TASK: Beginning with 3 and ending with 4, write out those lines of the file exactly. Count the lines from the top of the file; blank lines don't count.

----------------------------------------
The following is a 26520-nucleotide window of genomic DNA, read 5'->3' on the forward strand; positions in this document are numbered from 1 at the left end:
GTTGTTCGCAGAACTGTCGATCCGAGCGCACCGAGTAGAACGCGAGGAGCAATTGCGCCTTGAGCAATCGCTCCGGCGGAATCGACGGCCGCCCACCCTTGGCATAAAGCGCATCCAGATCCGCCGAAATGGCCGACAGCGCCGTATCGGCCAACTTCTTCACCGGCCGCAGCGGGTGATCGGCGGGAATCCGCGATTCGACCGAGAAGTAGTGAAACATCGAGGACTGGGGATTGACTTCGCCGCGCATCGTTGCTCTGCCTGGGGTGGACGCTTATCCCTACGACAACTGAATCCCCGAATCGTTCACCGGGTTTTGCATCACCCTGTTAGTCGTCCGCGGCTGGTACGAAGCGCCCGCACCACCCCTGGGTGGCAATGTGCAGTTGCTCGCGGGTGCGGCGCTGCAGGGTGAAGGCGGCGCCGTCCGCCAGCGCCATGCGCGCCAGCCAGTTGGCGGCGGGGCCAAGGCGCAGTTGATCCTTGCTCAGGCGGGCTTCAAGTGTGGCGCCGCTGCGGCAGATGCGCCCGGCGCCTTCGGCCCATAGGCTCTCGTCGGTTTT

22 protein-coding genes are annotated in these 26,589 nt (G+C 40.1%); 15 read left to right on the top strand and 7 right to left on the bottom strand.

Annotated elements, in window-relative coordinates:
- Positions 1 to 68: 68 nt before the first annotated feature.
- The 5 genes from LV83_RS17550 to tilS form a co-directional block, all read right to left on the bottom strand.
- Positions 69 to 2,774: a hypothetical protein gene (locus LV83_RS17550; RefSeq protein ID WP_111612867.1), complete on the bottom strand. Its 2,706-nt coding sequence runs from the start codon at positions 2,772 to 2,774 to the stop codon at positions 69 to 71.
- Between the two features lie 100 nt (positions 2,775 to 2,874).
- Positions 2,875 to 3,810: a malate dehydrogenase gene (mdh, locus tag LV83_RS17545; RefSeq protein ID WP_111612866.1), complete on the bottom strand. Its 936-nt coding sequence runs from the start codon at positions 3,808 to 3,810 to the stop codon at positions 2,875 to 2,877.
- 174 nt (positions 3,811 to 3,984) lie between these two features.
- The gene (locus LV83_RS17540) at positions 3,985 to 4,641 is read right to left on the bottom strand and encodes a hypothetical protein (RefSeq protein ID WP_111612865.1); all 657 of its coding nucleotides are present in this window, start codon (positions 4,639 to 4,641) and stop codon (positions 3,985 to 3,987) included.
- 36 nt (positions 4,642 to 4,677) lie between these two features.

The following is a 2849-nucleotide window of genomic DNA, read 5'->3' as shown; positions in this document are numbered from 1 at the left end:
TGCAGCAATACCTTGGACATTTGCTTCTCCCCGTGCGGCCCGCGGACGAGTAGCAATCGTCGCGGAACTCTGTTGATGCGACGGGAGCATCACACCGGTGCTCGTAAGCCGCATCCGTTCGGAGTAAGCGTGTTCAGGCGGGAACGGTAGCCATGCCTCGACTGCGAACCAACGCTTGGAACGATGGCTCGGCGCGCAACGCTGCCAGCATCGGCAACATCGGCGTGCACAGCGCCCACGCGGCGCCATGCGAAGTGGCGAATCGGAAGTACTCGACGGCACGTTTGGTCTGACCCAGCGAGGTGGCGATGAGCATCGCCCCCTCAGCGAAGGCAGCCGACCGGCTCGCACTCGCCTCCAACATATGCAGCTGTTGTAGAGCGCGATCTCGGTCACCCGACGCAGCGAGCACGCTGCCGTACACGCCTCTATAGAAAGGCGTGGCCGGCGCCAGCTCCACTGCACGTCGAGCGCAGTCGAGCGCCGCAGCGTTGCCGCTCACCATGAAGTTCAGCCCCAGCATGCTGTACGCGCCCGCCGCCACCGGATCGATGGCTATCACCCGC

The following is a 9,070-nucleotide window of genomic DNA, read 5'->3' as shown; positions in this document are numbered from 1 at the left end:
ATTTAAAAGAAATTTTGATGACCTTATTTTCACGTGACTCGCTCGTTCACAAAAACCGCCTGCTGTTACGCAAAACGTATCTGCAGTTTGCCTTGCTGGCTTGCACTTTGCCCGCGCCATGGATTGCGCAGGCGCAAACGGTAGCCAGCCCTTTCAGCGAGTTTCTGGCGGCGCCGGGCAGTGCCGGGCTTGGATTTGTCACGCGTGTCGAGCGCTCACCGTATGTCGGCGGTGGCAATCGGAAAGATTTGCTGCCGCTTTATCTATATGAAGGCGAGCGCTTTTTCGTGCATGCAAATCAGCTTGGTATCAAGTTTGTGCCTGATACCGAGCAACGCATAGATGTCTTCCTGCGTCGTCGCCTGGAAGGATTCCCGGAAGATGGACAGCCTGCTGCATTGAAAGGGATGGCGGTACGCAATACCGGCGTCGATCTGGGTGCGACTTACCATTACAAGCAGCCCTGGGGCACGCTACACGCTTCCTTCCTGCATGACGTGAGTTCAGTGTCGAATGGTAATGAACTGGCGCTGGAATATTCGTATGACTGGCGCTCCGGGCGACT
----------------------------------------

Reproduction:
22 protein-coding genes are annotated in these 26,589 nt (G+C 40.1%); 15 read left to right on the top strand and 7 right to left on the bottom strand.

Annotated elements, in window-relative coordinates: